then the organization, based in Tennessee's Sumner County, has taught sign language to more than
1,800 youngsters, with Steele teaching about 900 of them herself."

"Our No. 1 goal is to create friends for our deaf children," says Steele. "I find that, especially
for deaf children, their safety and literacy is often affected by their isolation. They rarely will
have family or friends around them who communicate in their language. So many of our deaf children
hardly have language at all. We try to create a community around them who can communicate with

One of Steele's Club projects is "Silent Night Dinner," based on a Tuesday night tradition her
parents began. "Anyone who came," she explains, "had to sign or sit quietly, whether we went out to
eat or stayed home." When the selected location is at a restaurant, Steele will give some sign
language training to some of the employees. Then she selects a date and invites the deaf in the
community as well as some of her sign language students to come and share the meal and engage with
one another.

"Once, at a Chick-fil-A where I had taught the staff, one of our deaf teens came in and went to
order in sign language, and the cashier took the order and exchanged money. She then sat down with
the hearing students, and they all had a lovely evening laughing and talking in sign language, and
in that moment I said, 'This is what we do.' This child who sat at lunch by herself was no longer
alone. She had friends and was being a teenager and laughing."

The sound barrier that had isolated a child had been broken.

Because God loves us so much, He has "broken the barrier" that separated us from Him. That barrier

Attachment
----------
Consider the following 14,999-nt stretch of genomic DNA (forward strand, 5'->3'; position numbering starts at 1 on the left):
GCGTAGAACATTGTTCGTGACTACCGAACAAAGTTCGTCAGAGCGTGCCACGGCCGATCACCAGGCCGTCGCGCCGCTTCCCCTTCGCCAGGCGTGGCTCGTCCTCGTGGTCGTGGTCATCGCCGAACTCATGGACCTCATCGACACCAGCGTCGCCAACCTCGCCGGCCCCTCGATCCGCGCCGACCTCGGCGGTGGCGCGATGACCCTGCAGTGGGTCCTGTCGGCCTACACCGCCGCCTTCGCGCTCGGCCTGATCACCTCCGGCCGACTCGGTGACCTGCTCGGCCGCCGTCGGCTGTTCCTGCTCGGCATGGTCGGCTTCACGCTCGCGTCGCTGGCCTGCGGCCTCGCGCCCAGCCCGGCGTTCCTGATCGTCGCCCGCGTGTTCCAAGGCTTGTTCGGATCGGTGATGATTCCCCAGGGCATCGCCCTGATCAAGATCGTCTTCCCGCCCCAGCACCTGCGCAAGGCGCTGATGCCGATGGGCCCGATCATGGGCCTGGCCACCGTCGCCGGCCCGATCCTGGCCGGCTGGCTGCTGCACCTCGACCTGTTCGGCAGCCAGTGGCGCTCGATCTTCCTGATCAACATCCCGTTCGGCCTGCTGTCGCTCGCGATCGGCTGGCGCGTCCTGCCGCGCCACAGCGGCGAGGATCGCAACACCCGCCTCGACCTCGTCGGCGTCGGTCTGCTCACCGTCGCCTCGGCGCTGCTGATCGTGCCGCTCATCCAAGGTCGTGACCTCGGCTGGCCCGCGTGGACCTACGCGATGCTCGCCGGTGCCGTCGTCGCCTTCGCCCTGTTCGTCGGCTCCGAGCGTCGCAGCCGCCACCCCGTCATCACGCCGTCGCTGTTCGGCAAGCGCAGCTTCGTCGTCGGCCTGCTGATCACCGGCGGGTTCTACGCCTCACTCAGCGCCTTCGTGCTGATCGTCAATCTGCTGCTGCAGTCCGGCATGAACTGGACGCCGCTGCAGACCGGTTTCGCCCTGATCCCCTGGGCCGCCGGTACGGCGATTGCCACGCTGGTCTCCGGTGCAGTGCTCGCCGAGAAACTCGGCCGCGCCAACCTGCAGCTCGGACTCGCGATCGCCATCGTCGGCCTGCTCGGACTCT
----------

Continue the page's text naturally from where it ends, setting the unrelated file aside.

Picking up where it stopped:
was created by our sins (Isaiah 59:1-2).

To break the sin barrier, God had to send His Son to die on the cross for our sins (John 3:16).
Only the sinless Son of God could pay the price for our redemption (1 Peter 1:18-19), and He did.
"In Him we have redemption through His blood, the forgiveness of sins, according to the riches of
His grace" (Ephesians 1:7).

God will save and give eternal life to those who place their faith and trust in Jesus (Acts
16:30-31), turn from their sins in repentance (Acts 17:30-31), confess Jesus before men (Romans
10:9-10), and are baptized (immersed) into Christ for the forgiveness of sins (Acts 2:38). The
blood of Jesus will continue to wash away the sins of those who continue to walk in the light of His
Word (1 John 1:7).

God has broken through the barrier of sin that kept us from Him by giving His Son to die on the
cross for our sins. We don't have to be separated and lost any more, if only we will accept the
offer of His grace and mercy on His terms. Won't YOU?

-- David A. Sargent

* Information gleaned from "Breaking the Sound Barrier" by Ken Beck in The Christian Chronicle, June
1, 2018,

Friday, June 22, 2018